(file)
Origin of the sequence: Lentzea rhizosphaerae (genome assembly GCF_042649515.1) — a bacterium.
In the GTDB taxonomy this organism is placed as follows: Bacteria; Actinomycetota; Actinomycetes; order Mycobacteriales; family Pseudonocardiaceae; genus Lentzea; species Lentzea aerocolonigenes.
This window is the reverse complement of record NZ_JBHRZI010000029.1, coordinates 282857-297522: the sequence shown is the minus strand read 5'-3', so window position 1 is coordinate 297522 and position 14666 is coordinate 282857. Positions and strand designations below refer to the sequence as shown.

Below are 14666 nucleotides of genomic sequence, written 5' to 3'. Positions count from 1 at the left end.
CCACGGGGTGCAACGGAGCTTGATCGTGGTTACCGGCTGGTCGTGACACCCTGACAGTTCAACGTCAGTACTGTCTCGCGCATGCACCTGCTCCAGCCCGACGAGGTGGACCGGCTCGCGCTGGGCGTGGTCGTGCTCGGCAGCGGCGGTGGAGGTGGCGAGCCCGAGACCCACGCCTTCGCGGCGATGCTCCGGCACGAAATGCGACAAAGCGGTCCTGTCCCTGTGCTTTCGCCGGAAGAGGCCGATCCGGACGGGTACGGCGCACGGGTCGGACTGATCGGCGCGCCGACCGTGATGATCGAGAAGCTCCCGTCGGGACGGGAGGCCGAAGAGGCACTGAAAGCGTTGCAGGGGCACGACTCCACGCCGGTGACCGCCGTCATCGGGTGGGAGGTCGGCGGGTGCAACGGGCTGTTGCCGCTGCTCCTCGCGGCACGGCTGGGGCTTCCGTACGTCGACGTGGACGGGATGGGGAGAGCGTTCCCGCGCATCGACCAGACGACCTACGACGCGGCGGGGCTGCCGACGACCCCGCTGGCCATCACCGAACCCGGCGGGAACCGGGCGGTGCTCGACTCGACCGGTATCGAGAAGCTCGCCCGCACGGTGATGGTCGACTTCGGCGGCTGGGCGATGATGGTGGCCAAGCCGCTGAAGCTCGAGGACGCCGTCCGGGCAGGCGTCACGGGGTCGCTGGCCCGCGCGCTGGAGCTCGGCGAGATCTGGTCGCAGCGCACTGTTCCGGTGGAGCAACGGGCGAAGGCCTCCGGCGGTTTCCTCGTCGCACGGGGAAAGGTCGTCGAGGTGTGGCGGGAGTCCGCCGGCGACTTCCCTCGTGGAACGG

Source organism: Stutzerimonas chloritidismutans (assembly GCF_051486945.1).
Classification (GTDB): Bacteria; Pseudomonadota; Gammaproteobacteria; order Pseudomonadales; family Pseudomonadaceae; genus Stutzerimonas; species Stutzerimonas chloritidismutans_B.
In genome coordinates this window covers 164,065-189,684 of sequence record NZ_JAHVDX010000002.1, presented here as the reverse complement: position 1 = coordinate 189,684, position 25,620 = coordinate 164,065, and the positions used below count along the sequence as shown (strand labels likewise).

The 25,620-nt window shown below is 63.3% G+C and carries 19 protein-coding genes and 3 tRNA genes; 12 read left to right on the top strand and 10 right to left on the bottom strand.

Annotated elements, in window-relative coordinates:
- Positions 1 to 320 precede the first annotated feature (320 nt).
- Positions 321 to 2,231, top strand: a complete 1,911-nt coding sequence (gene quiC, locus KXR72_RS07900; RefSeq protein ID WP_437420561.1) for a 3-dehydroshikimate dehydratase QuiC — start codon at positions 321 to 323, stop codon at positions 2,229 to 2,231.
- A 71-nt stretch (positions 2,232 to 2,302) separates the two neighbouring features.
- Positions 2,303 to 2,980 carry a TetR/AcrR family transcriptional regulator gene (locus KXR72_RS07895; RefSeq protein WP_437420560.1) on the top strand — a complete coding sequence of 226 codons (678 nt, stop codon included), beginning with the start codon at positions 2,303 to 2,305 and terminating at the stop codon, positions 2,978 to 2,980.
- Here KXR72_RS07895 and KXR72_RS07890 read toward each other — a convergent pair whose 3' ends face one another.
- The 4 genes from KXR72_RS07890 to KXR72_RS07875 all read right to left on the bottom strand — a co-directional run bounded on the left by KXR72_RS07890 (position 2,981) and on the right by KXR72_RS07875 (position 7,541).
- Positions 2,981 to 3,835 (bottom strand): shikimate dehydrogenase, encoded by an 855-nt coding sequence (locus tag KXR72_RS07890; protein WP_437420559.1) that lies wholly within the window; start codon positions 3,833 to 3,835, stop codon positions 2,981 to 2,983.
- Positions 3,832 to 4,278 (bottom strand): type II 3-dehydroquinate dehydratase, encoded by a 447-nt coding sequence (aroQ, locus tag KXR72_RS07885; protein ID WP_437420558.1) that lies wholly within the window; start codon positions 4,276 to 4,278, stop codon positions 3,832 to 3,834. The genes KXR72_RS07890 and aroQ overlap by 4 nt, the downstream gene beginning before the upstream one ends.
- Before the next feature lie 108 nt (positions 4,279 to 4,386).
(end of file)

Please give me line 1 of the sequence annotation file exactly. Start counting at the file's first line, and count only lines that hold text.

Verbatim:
Origin of the sequence: Lentzea rhizosphaerae (genome assembly GCF_042649515.1) — a bacterium.